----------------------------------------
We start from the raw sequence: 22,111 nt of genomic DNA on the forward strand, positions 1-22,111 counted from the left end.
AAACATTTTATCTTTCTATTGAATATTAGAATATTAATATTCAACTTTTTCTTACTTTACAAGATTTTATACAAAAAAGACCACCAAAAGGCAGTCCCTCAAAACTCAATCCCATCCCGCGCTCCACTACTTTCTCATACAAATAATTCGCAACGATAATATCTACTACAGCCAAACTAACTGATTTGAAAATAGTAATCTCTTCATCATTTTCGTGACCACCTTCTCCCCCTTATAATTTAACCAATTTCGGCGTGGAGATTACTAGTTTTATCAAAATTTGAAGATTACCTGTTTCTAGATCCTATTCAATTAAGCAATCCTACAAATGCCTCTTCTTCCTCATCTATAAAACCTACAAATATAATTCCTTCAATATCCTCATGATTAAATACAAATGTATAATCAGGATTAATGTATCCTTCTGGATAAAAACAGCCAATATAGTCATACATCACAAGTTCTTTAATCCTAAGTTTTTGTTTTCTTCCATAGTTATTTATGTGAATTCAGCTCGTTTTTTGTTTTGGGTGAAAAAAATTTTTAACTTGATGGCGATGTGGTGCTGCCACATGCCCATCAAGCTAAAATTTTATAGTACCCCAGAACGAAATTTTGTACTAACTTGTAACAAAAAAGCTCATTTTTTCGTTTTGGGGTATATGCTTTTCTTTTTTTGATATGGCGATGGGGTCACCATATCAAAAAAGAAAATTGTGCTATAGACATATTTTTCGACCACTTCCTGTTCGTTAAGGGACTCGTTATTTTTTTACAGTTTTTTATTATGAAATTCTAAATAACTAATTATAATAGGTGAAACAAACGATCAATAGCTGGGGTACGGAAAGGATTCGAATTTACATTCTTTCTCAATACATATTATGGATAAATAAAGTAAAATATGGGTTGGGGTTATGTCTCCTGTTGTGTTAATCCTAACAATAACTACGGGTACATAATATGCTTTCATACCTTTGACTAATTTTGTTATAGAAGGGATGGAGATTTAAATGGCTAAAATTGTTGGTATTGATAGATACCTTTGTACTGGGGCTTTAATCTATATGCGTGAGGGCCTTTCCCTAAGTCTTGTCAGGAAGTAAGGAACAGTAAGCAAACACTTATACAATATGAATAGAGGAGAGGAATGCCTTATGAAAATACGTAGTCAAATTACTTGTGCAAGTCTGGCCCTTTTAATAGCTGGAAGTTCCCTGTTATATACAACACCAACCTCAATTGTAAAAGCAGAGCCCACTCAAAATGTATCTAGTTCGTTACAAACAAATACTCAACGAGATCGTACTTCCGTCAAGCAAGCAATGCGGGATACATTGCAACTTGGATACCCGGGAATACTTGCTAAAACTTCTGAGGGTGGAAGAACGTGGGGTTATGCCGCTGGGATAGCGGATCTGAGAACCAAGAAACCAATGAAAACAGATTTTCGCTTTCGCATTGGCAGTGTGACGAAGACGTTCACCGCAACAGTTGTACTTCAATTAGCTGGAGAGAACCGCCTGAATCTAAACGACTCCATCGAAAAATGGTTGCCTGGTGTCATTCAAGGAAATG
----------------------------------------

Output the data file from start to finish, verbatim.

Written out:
We start from the raw sequence: 22,111 nt of genomic DNA on the forward strand, positions 1-22,111 counted from the left end.
AAACATTTTATCTTTCTATTGAATATTAGAATATTAATATTCAACTTTTTCTTACTTTACAAGATTTTATACAAAAAAGACCACCAAAAGGCAGTCCCTCAAAACTCAATCCCATCCCGCGCTCCACTACTTTCTCATACAAATAATTCGCAACGATAATATCTACTACAGCCAAACTAACTGATTTGAAAATAGTAATCTCTTCATCATTTTCGTGACCACCTTCTCCCCCTTATAATTTAACCAATTTCGGCGTGGAGATTACTAGTTTTATCAAAATTTGAAGATTACCTGTTTCTAGATCCTATTCAATTAAGCAATCCTACAAATGCCTCTTCTTCCTCATCTATAAAACCTACAAATATAATTCCTTCAATATCCTCATGATTAAATACAAATGTATAATCAGGATTAATGTATCCTTCTGGATAAAAACAGCCAATATAGTCATACATCACAAGTTCTTTAATCCTAAGTTTTTGTTTTCTTCCATAGTTATTTATGTGAATTCAGCTCGTTTTTTGTTTTGGGTGAAAAAAATTTTTAACTTGATGGCGATGTGGTGCTGCCACATGCCCATCAAGCTAAAATTTTATAGTACCCCAGAACGAAATTTTGTACTAACTTGTAACAAAAAAGCTCATTTTTTCGTTTTGGGGTATATGCTTTTCTTTTTTTGATATGGCGATGGGGTCACCATATCAAAAAAGAAAATTGTGCTATAGACATATTTTTCGACCACTTCCTGTTCGTTAAGGGACTCGTTATTTTTTTACAGTTTTTTATTATGAAATTCTAAATAACTAATTATAATAGGTGAAACAAACGATCAATAGCTGGGGTACGGAAAGGATTCGAATTTACATTCTTTCTCAATACATATTATGGATAAATAAAGTAAAATATGGGTTGGGGTTATGTCTCCTGTTGTGTTAATCCTAACAATAACTACGGGTACATAATATGCTTTCATACCTTTGACTAATTTTGTTATAGAAGGGATGGAGATTTAAATGGCTAAAATTGTTGGTATTGATAGATACCTTTGTACTGGGGCTTTAATCTATATGCGTGAGGGCCTTTCCCTAAGTCTTGTCAGGAAGTAAGGAACAGTAAGCAAACACTTATACAATATGAATAGAGGAGAGGAATGCCTTATGAAAATACGTAGTCAAATTACTTGTGCAAGTCTGGCCCTTTTAATAGCTGGAAGTTCCCTGTTATATACAACACCAACCTCAATTGTAAAAGCAGAGCCCACTCAAAATGTATCTAGTTCGTTACAAACAAATACTCAACGAGATCGTACTTCCGTCAAGCAAGCAATGCGGGATACATTGCAACTTGGATACCCGGGAATACTTGCTAAAACTTCTGAGGGTGGAAGAACGTGGGGTTATGCCGCTGGGATAGCGGATCTGAGAACCAAGAAACCAATGAAAACAGATTTTCGCTTTCGCATTGGCAGTGTGACGAAGACGTTCACCGCAACAGTTGTACTTCAATTAGCTGGAGAGAACCGCCTGAATCTAAACGACTCCATCGAAAAATGGTTGCCTGGTGTCATTCAAGGAAATG